See also: “Leak in Time”
A diplomatic cable is a diplomatic message. The etymology goes back to the mid-nineteenth century when the first diplomatic messages were sent via telegraph. Telegraphs were connected by telegraph cables and the focus on telegraph as the technical device was very often on laying and managing cables (e.g. the epic attempt to lay trans-Atlantic Cable in 1860s). Since then telecommunication has evolved with diplomats using radio links, fax and today, the Internet. But, in spite of changes in technology, the term ‘cable’ remains part of diplomatic lingo. The recent WikiLeaks has quickly been dubbed ‘CableGate’.
One possible reason why the term ‘cable’ remains entrenched in diplomatic language and professional ’sub-consciousness’ is the high importance of cables for the world at the end of nineteenth and beginning of the twentieth century. Big powers were rushing to lay as many cables as possible in order to create their own global telecommunication infrastructure.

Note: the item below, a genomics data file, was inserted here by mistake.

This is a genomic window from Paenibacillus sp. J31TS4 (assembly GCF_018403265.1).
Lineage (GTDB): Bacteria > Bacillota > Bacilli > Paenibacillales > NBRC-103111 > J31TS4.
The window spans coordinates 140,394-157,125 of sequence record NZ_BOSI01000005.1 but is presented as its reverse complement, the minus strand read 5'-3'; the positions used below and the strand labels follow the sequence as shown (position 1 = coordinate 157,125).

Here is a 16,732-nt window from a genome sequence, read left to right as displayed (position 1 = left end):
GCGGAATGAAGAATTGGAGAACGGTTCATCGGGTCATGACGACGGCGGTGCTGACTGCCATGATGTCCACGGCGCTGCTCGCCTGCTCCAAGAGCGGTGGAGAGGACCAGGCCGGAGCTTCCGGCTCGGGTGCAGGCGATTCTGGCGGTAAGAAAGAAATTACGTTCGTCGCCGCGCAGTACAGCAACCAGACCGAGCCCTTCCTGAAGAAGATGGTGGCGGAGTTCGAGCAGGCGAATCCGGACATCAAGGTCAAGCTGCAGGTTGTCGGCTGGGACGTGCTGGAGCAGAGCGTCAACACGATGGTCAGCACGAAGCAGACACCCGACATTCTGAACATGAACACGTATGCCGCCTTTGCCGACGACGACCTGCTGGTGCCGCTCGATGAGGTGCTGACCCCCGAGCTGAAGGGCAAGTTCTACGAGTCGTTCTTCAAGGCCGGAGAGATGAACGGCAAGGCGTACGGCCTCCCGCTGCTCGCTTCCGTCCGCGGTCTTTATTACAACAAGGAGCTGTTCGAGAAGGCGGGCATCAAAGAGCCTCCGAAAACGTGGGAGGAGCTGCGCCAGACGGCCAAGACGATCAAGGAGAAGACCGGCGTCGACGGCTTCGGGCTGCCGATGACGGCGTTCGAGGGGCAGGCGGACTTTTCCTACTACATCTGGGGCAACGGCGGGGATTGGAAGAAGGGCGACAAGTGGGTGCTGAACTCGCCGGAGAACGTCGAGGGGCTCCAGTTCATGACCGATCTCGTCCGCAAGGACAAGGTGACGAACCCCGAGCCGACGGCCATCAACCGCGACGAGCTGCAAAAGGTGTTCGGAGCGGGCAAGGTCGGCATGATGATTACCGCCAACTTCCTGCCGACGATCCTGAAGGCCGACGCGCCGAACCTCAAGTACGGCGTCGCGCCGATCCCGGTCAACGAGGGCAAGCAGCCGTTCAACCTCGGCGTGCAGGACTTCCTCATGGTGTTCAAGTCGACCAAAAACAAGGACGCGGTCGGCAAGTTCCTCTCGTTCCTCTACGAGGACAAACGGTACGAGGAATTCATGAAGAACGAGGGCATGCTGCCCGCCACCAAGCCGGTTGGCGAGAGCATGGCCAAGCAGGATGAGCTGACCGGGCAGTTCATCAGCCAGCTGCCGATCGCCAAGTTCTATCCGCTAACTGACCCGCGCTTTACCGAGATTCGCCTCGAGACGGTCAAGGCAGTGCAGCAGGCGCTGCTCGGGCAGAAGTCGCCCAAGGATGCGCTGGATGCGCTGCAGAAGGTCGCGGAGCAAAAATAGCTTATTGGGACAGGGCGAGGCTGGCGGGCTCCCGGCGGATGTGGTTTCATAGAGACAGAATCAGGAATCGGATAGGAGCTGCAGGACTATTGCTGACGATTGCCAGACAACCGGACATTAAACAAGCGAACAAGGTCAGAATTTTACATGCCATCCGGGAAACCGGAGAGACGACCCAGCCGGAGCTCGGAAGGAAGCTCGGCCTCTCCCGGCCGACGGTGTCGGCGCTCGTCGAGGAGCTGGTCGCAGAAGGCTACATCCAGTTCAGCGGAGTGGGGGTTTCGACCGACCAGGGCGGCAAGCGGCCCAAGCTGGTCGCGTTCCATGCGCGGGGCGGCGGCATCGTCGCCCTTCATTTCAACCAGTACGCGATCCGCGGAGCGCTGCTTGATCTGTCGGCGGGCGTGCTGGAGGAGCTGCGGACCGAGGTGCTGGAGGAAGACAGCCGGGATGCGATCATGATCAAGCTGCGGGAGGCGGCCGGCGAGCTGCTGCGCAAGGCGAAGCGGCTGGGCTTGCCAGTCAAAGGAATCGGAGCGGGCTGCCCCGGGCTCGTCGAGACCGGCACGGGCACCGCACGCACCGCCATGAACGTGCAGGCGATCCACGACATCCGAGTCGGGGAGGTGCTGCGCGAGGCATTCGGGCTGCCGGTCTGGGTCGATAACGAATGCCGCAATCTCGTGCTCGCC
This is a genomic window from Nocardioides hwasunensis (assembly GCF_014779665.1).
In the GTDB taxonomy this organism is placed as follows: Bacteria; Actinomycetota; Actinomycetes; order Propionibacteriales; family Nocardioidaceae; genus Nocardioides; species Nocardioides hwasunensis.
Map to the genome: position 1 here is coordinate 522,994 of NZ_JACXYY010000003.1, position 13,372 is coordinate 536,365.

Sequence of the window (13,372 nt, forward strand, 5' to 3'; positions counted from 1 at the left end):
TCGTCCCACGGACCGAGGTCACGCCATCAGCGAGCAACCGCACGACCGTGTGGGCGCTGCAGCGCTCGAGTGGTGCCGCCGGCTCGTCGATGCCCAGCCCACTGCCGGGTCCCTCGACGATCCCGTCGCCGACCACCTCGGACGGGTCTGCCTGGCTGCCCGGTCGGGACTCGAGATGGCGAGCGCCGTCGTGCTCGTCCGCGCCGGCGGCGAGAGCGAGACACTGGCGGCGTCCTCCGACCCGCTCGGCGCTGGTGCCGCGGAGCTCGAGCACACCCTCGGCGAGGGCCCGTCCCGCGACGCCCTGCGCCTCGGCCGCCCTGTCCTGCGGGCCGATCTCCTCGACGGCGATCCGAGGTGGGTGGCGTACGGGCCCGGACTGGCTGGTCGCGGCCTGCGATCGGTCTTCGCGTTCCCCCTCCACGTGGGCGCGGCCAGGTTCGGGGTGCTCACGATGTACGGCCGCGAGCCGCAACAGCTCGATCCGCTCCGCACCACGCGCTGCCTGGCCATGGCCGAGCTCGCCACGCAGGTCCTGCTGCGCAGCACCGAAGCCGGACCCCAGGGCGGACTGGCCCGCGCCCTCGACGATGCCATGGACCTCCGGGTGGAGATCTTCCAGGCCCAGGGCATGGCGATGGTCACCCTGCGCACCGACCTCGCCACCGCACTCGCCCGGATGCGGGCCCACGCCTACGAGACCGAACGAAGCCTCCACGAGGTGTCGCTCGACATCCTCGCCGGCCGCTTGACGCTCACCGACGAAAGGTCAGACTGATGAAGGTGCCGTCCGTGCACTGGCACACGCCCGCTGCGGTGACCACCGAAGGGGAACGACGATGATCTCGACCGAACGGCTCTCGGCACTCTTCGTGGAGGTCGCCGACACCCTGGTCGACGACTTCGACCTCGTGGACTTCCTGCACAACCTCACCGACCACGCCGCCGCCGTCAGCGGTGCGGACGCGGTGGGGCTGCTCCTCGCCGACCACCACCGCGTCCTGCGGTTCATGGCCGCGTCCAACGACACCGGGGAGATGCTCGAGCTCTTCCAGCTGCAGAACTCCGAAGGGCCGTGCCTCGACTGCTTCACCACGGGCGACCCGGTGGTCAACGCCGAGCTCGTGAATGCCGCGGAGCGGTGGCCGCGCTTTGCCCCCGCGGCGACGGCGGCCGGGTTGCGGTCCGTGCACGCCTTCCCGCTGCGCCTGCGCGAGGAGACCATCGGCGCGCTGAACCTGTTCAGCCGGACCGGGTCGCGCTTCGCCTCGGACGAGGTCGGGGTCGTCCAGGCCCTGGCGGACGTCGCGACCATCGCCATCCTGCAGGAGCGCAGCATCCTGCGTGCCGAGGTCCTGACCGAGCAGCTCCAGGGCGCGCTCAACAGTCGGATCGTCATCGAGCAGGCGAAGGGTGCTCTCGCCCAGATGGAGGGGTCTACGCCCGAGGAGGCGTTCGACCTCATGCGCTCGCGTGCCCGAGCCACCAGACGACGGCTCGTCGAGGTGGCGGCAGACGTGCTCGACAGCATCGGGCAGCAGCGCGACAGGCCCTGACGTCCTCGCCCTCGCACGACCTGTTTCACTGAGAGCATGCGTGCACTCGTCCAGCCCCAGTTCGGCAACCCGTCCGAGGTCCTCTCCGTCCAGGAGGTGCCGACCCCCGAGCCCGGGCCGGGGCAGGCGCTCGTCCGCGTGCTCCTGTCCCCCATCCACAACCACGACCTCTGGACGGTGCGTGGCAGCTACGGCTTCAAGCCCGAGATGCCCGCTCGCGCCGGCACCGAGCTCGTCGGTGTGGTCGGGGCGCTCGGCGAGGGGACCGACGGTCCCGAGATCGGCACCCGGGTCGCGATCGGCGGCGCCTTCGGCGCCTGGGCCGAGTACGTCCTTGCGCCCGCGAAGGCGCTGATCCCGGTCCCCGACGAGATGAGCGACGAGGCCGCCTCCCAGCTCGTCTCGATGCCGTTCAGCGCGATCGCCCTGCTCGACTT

Global policy, including colonial expansion, depended on the availability of telegraph-based communication facilities. Initially, until the 1880s, the ‘cable rush’ was mainly inspired by commercial and telecommunication needs. Britain developed a considerable lead during this period, having established a starting advantage that would be difficult for many countries to catch up to in the forthcoming decades.
Crises at the turn of the century, especially the Fashoda crisis between Britain and France, as well as the Boer War, highlighted the geo-strategic importance of the network of telegraph cables. The rush for laying cables thus began. France, Germany, and the United States tried to develop their own networks and counterbalance the British predominance in this field.
Table 1. A survey of the global distribution of telegraph cables between 1892 and 1923
 Daniel R. Headrick, The Invisible Weapon: Telecommunications and International Politics 1851-1945 (Oxford University Press: 1991), p. 94 and 197.; Note: the data for Germany for 1892 and 1908 includes The Netherlands; the data for “Others” for 1923 includes German cables, whose extent could not be determined.